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Against All Odds: Ballard and Reich have made the Colts contenders

August 24th, 2019 - Indianapolis Colts QB Andrew Luck fights back tears as he announces his shocking retirement from the NFL. “I’m in pain,” he utters as media members surround his makeshift podium. “I’ve been stuck in this process. I haven’t been able to live the life I want to live.”

At the moment all seems lost for the Colts - an organization seemingly on the come up. The 29-year old has carried the team on his outmatched shoulder for 7 years. Now, in the swift snap of a finger, it’s all gone.

Gone are Luck and his miraculous 4th quarter comebacks. Gone are the Stanford protege’s absurd tight-window throws. Gone are his gutsy scrambles and aggressive deep shots. Most importantly, gone are Indianapolis’ Super Bowl hopes.

Or so we thought.

Fast forward two months and the Colts are 4-2 and standing at the top of their division, playing like arguably the hottest team in football. It’s a miraculous turn of events and a middle finger to those who doubted them.

Even without luck on their side, they are legit contenders - a testament to how far this franchise has come in just a few short years.

Let’s take a look at the two key factors behind this improbable resurgence.

Ballard Brilliance

January 29th, 2017 - Colts owner Jim Irsay grins from ear to ear as the team unveils former Chiefs assistant Chris Ballard as his new general manager. “He’s the best candidate to come about in the 21st century,” Irsay declares in regards to his latest staff hiring.

It’s an ambitious statement by a notably outspoken owner, putting Ballard in a near-impossible situation to live up to the absurd expectations laid upon him.

But the lofty praise - just like the mess of a roster he was saddled with - didn’t phase Ballard. If anything, it sold him short.

See, through just 3 seasons as the Colts GM, Ballard has already had a lifetime worth of savvy moves. His first draft choice was a premier free safety. When he was gifted with the 3rd overall pick in the 2018 draft, he turned it into FIVE impact players, including the best offensive guard in football. It doesn’t stop there.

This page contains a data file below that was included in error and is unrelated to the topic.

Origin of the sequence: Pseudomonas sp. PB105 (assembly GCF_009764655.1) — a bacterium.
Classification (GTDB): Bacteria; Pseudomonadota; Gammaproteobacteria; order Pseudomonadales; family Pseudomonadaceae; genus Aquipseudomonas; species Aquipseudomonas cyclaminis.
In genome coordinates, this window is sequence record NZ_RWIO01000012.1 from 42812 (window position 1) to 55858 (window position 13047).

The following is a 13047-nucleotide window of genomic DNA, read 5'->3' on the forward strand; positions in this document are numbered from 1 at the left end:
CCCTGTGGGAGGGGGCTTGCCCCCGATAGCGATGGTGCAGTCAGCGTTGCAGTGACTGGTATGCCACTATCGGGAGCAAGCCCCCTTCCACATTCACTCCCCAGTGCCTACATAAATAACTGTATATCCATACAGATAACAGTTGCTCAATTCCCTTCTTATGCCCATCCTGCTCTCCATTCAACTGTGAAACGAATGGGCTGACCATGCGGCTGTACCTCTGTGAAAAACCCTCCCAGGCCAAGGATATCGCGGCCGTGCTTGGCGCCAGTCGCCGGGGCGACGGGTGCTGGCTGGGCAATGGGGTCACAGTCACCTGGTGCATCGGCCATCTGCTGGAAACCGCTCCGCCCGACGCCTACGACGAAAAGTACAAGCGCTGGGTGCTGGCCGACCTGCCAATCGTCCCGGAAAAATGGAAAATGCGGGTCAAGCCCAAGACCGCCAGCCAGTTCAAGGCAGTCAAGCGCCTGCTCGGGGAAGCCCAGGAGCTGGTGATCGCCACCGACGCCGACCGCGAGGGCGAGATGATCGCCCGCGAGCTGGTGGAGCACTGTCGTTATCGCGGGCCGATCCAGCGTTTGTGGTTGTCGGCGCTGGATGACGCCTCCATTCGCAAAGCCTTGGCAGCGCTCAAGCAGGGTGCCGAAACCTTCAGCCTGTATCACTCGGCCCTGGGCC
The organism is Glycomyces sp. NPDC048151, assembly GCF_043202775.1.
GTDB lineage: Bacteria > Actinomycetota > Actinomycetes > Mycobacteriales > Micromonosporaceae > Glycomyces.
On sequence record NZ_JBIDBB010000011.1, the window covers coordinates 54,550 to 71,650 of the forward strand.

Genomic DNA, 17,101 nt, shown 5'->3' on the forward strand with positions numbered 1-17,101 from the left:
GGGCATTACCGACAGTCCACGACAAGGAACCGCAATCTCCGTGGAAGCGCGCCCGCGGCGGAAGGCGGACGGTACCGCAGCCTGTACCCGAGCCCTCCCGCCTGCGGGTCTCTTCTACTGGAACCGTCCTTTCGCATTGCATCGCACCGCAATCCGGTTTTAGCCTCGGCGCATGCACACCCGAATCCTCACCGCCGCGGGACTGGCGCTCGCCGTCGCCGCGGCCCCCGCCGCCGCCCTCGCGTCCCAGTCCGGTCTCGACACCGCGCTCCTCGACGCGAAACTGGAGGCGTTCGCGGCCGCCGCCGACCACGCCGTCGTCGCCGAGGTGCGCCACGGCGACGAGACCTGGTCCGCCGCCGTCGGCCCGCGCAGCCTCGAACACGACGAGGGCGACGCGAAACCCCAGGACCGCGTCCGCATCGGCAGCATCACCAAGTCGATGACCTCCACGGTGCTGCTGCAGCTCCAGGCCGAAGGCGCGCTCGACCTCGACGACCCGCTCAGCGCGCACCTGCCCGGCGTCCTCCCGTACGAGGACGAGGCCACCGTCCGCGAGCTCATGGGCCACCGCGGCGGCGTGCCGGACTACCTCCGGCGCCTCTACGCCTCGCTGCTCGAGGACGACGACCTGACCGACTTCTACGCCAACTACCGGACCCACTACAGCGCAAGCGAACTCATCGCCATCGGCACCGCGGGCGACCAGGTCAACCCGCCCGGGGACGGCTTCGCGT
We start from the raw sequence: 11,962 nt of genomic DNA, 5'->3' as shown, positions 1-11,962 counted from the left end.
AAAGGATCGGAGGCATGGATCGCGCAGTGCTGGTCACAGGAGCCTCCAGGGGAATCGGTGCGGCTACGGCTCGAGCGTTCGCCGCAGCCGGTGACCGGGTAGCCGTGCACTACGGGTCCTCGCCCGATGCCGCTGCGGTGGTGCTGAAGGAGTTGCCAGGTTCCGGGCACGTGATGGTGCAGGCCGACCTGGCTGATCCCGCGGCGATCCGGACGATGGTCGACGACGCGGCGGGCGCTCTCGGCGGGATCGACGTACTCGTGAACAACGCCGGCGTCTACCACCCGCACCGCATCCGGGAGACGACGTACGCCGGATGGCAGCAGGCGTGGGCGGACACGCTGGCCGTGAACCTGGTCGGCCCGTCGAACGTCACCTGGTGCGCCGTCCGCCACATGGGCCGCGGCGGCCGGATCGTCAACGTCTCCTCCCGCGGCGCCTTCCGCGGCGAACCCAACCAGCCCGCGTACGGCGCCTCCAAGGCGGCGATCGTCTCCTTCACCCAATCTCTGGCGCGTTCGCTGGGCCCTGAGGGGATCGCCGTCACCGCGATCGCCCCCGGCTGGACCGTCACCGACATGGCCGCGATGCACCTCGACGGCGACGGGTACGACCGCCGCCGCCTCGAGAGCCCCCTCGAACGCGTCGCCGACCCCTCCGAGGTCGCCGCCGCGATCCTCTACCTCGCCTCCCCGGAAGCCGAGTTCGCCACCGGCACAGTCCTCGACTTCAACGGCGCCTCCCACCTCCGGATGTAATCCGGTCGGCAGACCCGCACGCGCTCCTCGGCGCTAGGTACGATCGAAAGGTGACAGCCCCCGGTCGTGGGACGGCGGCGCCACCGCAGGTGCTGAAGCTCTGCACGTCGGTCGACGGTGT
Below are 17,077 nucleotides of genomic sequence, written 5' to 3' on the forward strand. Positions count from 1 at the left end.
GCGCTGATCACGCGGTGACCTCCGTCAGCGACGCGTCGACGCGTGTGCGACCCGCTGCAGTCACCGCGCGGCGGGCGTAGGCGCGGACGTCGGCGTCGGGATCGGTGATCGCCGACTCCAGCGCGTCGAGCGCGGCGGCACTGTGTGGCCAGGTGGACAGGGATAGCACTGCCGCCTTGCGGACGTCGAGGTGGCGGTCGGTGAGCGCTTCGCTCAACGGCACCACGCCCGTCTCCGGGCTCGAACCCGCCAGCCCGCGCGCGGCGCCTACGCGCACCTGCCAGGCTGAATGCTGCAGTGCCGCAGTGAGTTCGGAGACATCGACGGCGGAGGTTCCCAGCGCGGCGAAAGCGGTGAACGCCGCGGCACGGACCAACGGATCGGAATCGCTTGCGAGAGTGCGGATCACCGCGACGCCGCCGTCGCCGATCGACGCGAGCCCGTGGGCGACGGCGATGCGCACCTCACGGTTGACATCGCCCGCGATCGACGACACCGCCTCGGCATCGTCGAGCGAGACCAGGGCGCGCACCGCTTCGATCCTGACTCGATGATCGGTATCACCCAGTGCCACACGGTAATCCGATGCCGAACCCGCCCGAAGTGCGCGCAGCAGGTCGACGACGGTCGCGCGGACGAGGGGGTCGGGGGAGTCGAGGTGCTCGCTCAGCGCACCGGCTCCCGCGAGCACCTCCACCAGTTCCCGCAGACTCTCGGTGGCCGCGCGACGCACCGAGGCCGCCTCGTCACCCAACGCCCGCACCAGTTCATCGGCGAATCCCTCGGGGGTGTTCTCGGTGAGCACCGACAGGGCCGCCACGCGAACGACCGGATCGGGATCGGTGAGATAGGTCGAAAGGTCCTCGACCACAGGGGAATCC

He’s claimed 3 players off of waivers who have become quality starters. He drafted an All-Pro linebacker 36th overall - a selection widely scrutinized by analysts at the time. He even traded a back-up WR for a starting QB who’s thrown the 2nd most touchdown passes in the entire league.

Ballard has taken his time in Kansas City and directly applied it in Indianapolis, structuring his new organization in a balanced manner. He collects assets like they’re coins, stashing them for good use until he has the sensible need to splurge.

A playoff team last season, Indy went into the off-season with an extra 2nd round selection and over 70 million dollars in cap space - something seemingly unheard of from a 10 win team. It would’ve been easy for Ballard to use that success to justify an abrupt and brash decision.

Yet - perhaps to the displeasure of some - Ballard remained patient, using a good portion of the cap but not all of it, structuring team-friendly deals and lessening long-term risk. He didn’t give in to temptation and trade up on draft day either, rather choosing to stockpile more picks in his overflowing treasure chest of assets.

Ultimately, his calm and patient demeanor is exactly what this team needed, especially after the short-sighted vision of former GM Ryan Grigson and his failed regime.

At this point, Ballard has yet to make a poor transaction, and his success has allowed Indianapolis to fast track not only one but TWO long rebuilds in only 3 years.

No decision has yet to rival hiring Head Coach Frank Reich, however, who just happens to be the other driving force behind the most shocking team in football.

Reich Resurgence